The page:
An informed people is a happy people.
Too many Christians in power look at the people of God and tell them “You can’t handle the truth.” My experience is that God’s people handle the truth much better than they handle having the truth shielded from them by the PR process. That tends to breed suspicious, anger and division.
I have seen a couple of instances of Christian PR recently that bother me, both in Christian colleges.
I am an unabashed fan of Cedarville University, where my daughter attends. Recently, though, the campus has been thrown into an uproar by the “resignations” key members of the administration. These “resignations” were presented as completely voluntary and explained in “nothing to see here” email and press releases from the school.
But at a small Christian school, it is hard to keep a lid on things. Everyone pretty much knows that the administrators were forced out. A former trustee member has confirmed those perceptions. These administration members, beloved by the students, did not simply decide to leave school mid-year. Pressure was placed on them for reasons no one knows (but many suspect). No surprise to anyone, a website has formed to try to “shed light” on the situation. It is called “Let There Be Light.”
I understand that the administration cannot reveal confidential employment issues. But is it right to publicly announce that these personnel left of their own volition when they almost certainly did not? Could they not have found a way to announce this without shielding people from the truth?
I found this video to be inspirational. When Dr. Carl Ruby, who was Vice President for Student Life, left on his final day, the students at Cedarville lined the hallways and sidewalks of the school and applauded him as he left. You can see the video here. It is moving.
Louisiana College, affiliated with the Louisiana Baptist Convention, is in a state of turmoil. I only know anything about this school because of friends who are students there. In recent days, several very popular professors have been informed that their contracts will not be renewed next year. Some students believe it is a purge against Calvinists in the school. Joshua Breland at “The Daily Bleat” and Drew Wales at “SBC Heritage” are writing on this. They are, obviously, the counterpoint to the school’s point.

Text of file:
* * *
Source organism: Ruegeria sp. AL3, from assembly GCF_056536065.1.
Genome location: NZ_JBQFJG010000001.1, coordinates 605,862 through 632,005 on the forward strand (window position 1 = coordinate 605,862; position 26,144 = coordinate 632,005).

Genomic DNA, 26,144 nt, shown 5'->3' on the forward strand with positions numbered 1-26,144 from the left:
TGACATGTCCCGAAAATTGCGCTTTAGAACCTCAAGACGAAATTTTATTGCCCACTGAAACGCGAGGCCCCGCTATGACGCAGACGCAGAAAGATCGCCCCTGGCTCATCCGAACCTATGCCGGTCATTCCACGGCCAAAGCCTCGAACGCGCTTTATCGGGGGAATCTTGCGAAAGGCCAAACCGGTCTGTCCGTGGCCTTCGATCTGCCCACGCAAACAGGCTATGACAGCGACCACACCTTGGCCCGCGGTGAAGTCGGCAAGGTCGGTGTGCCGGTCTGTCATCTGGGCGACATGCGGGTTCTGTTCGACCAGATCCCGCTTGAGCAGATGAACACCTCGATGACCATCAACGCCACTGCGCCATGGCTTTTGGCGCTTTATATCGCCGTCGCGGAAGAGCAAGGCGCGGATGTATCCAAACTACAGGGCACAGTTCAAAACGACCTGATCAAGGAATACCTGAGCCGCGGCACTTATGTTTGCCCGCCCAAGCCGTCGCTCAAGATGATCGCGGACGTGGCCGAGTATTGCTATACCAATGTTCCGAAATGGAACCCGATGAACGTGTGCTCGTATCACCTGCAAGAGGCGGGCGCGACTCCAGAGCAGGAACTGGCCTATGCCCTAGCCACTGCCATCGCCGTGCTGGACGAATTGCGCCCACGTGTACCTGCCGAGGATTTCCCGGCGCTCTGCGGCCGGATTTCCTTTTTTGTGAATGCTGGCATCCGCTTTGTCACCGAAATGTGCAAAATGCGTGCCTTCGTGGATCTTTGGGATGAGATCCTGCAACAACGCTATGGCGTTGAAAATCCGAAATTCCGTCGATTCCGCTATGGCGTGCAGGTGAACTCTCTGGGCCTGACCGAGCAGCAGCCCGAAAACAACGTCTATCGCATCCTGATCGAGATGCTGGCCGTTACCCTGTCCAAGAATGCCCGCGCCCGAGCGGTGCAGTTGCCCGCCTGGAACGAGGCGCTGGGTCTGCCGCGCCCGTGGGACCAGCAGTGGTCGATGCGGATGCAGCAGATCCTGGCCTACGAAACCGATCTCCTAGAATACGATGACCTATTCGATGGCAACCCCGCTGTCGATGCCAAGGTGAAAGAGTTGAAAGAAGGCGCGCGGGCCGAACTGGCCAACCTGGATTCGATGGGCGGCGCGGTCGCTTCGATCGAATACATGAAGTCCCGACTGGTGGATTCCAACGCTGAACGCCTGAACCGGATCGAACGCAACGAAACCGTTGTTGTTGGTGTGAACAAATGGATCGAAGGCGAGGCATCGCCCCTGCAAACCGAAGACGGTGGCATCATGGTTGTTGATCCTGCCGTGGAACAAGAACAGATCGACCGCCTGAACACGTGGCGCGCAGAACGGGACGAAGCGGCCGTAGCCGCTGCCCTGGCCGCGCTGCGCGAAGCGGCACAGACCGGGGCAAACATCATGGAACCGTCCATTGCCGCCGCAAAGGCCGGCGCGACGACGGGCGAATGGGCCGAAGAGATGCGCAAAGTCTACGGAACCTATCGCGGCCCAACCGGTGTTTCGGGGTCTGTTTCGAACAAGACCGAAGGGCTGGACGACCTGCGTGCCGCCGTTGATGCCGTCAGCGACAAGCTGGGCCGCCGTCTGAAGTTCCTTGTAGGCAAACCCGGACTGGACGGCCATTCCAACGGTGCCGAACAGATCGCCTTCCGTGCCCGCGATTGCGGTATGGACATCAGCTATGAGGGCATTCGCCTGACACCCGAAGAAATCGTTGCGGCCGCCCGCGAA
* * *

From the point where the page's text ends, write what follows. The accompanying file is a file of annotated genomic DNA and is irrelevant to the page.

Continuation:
But the brouhaha became public when the President, Joe Aguillard, published a “President’s Pen” article in which he said there would be no tolerance of Calvinism “being advocated at Louisiana College.” No one knows exactly why he decided to pick this fight now. Louisiana College, as I understand it, has had a mixture of Calvinists and non-Calvinists teaching at the school. Now, evidently, that will no longer be true.
Aguillard’s article raised quite a ruckus, and he backtracked a little in an interview when he said he was only talking about hyper-Calvinism, not Calvinism. But one can read the article at the LC website and see that he never discussed hyper-Calvinism.
I contacted Dr. Aguillard with some questions about this, but he did not respond. The truth is, I don’t really know the ins and outs of the administration and their decisions. But from contacts I have had with students and a former professor, I know that things are in an uproar there.
But if you look at the President’s Pen article at the website, you would think that all was well and that the college’s future couldn’t be brighter. From all I have been told, that is simply not the case.
This kind of thing is so common in churches, in Christian colleges and parachurch organizations. Don’t admit there is a problem. Put a good face on it. Tell everyone all is well even when everyone knows that things are tough.
That’s not how David handled his problems. He repented. He expressed confidence in God’s ability to make sense out of the mess. But he never pretended as if everything was okay when it wasn’t.
Health does not come from the denial of sickness, but from dealing with it head on!